This story appears in the June 8 print edition of Transport Topics.
Instead of buying only asphalt and steel, several states will spend federal stimulus dollars on “smart road” projects that use information technology to reduce congestion, according to a survey by the National Conference of State Legislatures.
“Although traditional road and bridge construction projects are key elements of improving the nation’s highways,” states can go beyond new construction with “alternatives that enhance capacity and performance of existing infrastructure,” the NCSL report said.
Colorado, for instance, plans to spend some of its stimulus dollars on high-tech weather alert systems along Interstate 70 where snow and ice can imperil winter truck traffic through the Rocky Mountains.
Ohio will spend $15 million in the Cleveland and Akron areas to buy such equipment as traffic cameras, electronic message boards and weather advisory radios.
Such investments are known as ITS or intelligent transportation systems.
The NCSL report makes the case that ITS spending on such items as high-occupancy vehicle lanes and electronic tolling improves transportation flow, mitigates congestion and reduces fuel consumption and emissions.
The biggest “smart road” project to date using stimulus dollars may be in Pennsylvania, according to Stateline.org, a news service operated by the Pew Charitable Trusts.
In Pennsylvania, $74 million in stimulus funds is earmarked for ITS purchases along 72 miles of highway in the Philadelphia area.
Pennsylvania transportation officials said they hope to reduce traffic delays and the resulting pollution from idling by adding 59 closed-circuit video cameras and 39 electronic traffic signs to the roads.
The new cameras and signs will connect to the state’s traffic control center in King of Prussia, a suburb of Philadelphia. The center already has 175 cameras feeding into its system to help control traffic flow on the highways.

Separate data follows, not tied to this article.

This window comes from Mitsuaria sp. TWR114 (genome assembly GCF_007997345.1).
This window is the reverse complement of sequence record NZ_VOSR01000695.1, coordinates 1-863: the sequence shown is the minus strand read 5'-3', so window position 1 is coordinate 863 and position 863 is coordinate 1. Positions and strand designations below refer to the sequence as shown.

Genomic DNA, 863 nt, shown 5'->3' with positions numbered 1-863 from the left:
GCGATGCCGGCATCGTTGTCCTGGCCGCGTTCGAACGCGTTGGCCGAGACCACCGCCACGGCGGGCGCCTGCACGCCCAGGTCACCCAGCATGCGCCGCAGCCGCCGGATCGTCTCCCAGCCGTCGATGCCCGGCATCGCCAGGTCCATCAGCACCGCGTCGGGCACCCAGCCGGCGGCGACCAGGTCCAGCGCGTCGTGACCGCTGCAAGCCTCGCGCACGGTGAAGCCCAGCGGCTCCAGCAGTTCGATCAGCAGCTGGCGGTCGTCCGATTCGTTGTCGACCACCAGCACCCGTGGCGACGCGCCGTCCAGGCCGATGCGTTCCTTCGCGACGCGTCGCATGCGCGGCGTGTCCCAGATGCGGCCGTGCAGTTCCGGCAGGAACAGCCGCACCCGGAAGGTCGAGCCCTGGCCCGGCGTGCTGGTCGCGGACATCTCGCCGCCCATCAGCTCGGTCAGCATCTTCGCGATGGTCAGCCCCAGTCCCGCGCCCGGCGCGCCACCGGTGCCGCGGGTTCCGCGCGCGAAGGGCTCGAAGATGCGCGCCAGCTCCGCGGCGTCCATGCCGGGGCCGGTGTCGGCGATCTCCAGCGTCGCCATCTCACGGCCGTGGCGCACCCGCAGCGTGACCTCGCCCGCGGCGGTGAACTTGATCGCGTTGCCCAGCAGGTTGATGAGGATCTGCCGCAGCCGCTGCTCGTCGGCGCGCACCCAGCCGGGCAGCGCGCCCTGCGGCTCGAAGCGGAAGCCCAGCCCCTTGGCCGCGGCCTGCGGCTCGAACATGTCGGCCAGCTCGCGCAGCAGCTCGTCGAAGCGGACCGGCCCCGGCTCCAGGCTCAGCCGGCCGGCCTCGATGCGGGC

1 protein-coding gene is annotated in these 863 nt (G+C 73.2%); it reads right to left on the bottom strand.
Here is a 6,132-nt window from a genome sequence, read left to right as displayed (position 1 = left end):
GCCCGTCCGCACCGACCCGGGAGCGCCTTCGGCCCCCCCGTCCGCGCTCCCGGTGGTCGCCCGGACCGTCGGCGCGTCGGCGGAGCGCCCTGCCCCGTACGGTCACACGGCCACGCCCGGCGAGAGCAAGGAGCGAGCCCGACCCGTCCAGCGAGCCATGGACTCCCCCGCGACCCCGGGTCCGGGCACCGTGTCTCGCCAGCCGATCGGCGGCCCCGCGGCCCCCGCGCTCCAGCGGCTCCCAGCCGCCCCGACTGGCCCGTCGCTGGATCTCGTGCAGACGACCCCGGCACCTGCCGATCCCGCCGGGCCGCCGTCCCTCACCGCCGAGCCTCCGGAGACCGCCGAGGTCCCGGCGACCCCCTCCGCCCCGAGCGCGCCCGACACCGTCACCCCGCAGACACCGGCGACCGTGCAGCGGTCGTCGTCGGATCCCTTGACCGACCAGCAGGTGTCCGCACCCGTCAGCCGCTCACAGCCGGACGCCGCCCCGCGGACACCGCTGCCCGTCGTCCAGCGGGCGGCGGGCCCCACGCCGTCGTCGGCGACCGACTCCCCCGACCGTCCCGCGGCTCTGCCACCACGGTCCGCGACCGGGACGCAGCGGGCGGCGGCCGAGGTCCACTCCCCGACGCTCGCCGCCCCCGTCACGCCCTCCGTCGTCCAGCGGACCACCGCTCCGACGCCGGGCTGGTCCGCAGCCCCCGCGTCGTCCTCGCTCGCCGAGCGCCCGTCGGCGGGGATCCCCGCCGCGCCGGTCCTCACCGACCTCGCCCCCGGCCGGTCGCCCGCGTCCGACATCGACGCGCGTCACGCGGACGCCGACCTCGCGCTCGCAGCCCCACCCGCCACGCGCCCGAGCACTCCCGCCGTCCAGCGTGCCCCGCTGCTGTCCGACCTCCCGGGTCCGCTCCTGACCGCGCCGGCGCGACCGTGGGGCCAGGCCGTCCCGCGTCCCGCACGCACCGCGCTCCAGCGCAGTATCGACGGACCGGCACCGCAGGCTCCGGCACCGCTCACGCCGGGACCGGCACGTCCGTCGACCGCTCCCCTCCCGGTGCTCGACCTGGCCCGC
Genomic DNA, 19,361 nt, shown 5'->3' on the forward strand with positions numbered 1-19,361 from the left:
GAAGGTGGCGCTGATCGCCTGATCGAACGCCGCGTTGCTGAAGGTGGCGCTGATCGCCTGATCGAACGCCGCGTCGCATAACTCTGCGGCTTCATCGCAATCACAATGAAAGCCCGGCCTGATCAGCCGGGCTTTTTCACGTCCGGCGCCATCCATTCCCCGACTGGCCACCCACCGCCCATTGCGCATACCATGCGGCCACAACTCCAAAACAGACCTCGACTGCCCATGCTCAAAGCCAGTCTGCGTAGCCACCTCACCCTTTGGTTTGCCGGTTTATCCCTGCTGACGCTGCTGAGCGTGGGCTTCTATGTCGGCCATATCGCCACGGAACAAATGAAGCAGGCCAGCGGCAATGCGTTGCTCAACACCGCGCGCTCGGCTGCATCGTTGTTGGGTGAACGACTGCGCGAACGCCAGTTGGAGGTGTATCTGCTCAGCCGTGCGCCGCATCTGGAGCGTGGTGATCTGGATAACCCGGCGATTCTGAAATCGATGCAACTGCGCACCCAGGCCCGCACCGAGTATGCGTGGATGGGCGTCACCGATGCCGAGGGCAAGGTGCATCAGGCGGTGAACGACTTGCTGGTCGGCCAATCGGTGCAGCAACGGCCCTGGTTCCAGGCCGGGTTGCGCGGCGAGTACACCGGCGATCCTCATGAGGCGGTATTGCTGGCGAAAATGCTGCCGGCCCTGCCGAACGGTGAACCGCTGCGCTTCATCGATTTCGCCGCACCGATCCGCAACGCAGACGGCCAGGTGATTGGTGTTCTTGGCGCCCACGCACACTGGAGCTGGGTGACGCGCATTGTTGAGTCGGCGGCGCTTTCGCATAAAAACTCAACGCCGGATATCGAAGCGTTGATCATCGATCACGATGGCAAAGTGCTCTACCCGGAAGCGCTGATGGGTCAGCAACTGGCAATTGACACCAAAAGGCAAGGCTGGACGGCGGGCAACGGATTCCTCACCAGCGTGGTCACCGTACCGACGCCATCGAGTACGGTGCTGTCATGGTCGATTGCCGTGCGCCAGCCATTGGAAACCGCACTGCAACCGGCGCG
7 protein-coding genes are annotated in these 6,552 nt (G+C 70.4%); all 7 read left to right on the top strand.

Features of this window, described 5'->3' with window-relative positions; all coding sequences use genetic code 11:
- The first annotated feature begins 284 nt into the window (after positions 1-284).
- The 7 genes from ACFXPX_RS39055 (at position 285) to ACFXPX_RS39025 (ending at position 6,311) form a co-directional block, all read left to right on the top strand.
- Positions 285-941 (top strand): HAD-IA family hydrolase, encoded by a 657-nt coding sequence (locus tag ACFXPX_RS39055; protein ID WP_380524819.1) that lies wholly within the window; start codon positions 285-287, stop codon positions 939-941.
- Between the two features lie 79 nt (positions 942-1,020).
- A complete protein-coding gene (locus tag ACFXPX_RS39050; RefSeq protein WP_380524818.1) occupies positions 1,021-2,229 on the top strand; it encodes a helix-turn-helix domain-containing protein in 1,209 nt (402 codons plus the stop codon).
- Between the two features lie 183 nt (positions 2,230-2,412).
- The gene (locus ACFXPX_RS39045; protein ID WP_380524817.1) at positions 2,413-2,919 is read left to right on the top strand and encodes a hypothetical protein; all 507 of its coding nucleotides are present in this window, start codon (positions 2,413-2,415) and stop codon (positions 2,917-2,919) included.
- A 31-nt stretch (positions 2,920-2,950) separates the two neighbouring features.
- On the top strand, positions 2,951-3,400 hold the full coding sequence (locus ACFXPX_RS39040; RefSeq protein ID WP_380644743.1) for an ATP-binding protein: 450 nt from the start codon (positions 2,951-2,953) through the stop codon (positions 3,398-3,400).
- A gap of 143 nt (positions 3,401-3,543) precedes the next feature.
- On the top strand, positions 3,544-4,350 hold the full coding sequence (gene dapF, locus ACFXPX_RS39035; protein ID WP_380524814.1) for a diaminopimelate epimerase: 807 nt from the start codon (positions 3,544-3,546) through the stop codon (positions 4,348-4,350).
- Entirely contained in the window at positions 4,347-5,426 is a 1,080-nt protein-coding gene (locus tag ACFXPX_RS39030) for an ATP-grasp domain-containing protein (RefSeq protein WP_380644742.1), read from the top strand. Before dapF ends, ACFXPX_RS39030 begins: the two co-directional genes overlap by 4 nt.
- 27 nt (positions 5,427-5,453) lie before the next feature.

The NCSL report said that ITS projects meet the stimulus goal of producing jobs quickly.
A January 2009 report by the U.S. Department of Transportation’s Research and Innovative Technology Administration found that ITS projects got under way more quickly than new road construction projects.
ITS investments require “minimal new rights-of-way,” the DOT report said. In addition, DOT found that ITS projects tend to put about 50% of a project’s spending into the hands of workers, compared with only 20% when the spending is on new highway construction projects.
Not every state, however, found that the stimulus spending was suited to ITS investments.
Virginia, for example, did not allocate any stimulus dollars to ITS, said its secretary of transportation, Pierce Homer.
New ITS projects, Homer said, have a long lead time and, because the stimulus money must be spent quickly to generate jobs, Virginia concentrated its spending on replacement, not new projects, so hiring would start as soon as possible.
“Most of our ITS is in the highly urbanized areas,” he said. “Those are not the economically distressed areas of the state.”
For Virginia, Homer said, ITS replacement spending is better suited to the state’s regular transportation budget.